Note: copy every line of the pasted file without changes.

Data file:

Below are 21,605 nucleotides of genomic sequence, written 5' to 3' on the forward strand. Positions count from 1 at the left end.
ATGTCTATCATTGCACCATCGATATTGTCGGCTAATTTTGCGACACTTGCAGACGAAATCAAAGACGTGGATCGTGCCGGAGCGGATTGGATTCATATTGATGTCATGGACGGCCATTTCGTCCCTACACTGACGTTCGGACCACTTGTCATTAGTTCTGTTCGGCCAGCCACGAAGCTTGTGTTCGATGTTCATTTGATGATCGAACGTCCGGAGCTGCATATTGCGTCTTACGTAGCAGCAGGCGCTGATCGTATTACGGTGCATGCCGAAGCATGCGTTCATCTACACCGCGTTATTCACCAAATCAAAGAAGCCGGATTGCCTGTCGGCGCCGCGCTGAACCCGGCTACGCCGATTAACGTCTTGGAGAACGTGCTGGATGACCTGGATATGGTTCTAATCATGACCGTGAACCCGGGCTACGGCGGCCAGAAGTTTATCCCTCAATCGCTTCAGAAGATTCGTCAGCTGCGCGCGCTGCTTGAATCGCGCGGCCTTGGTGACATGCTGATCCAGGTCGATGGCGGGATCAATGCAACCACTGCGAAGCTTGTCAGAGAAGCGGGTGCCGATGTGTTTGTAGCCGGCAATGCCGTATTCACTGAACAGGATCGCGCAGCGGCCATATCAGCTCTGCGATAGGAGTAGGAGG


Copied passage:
Below are 21,605 nucleotides of genomic sequence, written 5' to 3' on the forward strand. Positions count from 1 at the left end.
ATGTCTATCATTGCACCATCGATATTGTCGGCTAATTTTGCGACACTTGCAGACGAAATCAAAGACGTGGATCGTGCCGGAGCGGATTGGATTCATATTGATGTCATGGACGGCCATTTCGTCCCTACACTGACGTTCGGACCACTTGTCATTAGTTCTGTTCGGCCAGCCACGAAGCTTGTGTTCGATGTTCATTTGATGATCGAACGTCCGGAGCTGCATATTGCGTCTTACGTAGCAGCAGGCGCTGATCGTATTACGGTGCATGCCGAAGCATGCGTTCATCTACACCGCGTTATTCACCAAATCAAAGAAGCCGGATTGCCTGTCGGCGCCGCGCTGAACCCGGCTACGCCGATTAACGTCTTGGAGAACGTGCTGGATGACCTGGATATGGTTCTAATCATGACCGTGAACCCGGGCTACGGCGGCCAGAAGTTTATCCCTCAATCGCTTCAGAAGATTCGTCAGCTGCGCGCGCTGCTTGAATCGCGCGGCCTTGGTGACATGCTGATCCAGGTCGATGGCGGGATCAATGCAACCACTGCGAAGCTTGTCAGAGAAGCGGGTGCCGATGTGTTTGTAGCCGGCAATGCCGTATTCACTGAACAGGATCGCGCAGCGGCCATATCAGCTCTGCGATAGGAGTAGGAGG